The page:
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Inverness County Council Adopts Budget

Inverness County has maintained tax rates.

During yesterday’s regular monthly meeting, Inverness Municipal Council approved a residential tax rate of $1.05 per $100 of assessment, a commercial rate of $1.91, a resource rate of $1.05 and a Forest Property Tax Rate of $0.25 per acre.

To balance the budget, the municipality is using $374,000 from the previous year’s surplus, finance director Tanya Tibbo said.

She said 85 per cent of the revenue generated by the municipality is from property taxes, which gives little room to generate more revenue.

Tibbo told council “several” budget meeting were held over the last two months, they’ve met with organizations about their funding requests, and staff has reviewed past budgets.

The total general operating budget is just over $19 million, and Tibbo says highlights include several staff additions like a bylaw enforcement officer, an accessibility coordinator, an engineer, a seniors’ advocate, as well as part-time employees on contract.

There is more money for volunteer departments, Tibbo explained and the emergency measures budget was increased by $60,000. A $15,000 annual operating grant for the Gaelic College was added.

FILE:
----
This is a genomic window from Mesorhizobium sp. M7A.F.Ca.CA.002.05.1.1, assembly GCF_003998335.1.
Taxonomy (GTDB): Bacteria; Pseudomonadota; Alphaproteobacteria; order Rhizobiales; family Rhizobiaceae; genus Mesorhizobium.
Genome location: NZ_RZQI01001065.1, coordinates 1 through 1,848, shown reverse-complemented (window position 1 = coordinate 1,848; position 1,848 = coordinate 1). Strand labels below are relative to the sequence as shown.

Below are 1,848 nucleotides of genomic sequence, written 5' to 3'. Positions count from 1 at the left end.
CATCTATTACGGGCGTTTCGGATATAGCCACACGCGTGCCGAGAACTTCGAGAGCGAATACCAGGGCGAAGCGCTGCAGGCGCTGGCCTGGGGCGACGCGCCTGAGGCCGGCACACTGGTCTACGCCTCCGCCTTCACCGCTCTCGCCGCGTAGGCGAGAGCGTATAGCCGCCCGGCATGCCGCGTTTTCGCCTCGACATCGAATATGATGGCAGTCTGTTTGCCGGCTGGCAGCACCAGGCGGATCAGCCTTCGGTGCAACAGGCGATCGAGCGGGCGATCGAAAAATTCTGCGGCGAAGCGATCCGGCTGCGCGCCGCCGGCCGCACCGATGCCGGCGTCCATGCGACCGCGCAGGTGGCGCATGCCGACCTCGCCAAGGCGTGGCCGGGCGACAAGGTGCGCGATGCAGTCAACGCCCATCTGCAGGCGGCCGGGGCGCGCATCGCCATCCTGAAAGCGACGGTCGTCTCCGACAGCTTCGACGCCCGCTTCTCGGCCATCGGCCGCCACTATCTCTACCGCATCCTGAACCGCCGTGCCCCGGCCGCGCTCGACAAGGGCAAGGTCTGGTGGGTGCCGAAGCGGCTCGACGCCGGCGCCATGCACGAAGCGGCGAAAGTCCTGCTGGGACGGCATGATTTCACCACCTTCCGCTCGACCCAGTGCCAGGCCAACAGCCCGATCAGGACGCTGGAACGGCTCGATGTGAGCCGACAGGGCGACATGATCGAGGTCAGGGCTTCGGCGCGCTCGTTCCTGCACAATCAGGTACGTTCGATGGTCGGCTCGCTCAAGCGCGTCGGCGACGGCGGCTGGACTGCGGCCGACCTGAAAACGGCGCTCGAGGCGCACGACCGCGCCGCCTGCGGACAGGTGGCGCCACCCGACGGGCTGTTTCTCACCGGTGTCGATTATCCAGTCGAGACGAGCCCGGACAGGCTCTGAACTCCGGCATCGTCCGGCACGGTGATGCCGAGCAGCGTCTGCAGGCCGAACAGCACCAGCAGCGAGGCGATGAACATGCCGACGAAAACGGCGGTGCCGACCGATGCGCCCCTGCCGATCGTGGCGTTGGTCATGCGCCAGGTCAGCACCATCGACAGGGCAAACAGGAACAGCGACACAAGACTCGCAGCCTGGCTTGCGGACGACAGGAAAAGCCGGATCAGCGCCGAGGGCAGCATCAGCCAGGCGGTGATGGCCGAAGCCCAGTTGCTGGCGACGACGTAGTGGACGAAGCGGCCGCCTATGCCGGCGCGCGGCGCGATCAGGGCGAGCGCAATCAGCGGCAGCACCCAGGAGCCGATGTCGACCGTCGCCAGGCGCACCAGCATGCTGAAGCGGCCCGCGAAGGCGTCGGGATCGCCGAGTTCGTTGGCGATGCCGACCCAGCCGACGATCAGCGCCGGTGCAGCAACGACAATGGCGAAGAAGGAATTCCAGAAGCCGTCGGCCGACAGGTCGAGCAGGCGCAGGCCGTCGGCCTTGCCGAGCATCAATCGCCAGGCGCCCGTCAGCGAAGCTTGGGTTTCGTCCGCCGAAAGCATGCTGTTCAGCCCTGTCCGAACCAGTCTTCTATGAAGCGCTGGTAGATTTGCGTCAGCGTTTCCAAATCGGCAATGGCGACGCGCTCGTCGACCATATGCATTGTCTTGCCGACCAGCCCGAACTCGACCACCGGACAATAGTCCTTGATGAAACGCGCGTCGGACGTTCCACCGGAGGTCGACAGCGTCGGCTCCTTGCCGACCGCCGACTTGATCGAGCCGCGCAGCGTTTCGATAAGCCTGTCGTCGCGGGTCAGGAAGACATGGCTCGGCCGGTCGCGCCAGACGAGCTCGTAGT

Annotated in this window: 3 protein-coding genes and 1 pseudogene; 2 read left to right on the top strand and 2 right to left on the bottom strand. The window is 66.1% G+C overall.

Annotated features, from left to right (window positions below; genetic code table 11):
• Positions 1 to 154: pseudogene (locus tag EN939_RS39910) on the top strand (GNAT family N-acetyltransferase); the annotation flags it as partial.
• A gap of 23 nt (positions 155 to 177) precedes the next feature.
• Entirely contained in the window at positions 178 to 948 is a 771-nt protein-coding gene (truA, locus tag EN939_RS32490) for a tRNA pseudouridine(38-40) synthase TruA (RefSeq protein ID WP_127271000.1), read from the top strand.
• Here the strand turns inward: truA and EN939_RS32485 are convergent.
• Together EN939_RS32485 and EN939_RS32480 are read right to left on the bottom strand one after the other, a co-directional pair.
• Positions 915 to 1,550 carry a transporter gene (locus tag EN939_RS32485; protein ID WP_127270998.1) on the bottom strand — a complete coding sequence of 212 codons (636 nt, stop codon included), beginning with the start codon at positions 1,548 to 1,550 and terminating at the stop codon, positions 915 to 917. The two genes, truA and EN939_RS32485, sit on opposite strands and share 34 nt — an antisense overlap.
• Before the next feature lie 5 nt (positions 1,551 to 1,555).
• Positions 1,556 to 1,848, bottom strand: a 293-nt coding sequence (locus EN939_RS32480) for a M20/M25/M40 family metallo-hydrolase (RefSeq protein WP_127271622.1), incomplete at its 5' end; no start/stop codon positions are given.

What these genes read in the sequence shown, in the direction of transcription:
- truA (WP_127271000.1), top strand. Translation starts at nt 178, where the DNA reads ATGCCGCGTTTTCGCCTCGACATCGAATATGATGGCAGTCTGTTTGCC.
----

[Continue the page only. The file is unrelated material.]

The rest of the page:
The municipality reinstated Deferred Community Development Grants, to allow additional funding within districts for community groups.

There will be grants provided to hospitals in Chéticamp and Inverness again this year.

There is an allocation for smaller capital projects or purchases, such as new sewer services, or smaller tools and equipment.

Under services provided to other governments, there was an increase in revenue.

Protective services, which entails fire department operating grants and emergency measures grants have increased, Tibbo noted.

Recreation and cultural services, also increased to $1,050,000 this year from $920,900 the previous year, she noted.

Mandatory contributions – which involve six payments to six entities including the RCMP ($2,737,400) and SAERC ($3,490,000) – increased from $6.9 million last year to $7,116,100.

Environmental health services, including solid waste management, the transfer station, recycling facility and wastewater services went up from $920,900 last year to $1,190,650.

Tibbo also told council that wastewater area rates have increased due to increased maintenance requirements. She said the wastewater utility recorded a deficit of $182,323.

That was later offset by a contribution of $56,445.15 from Gas Tax Funds to 2021 water capital operating expenses.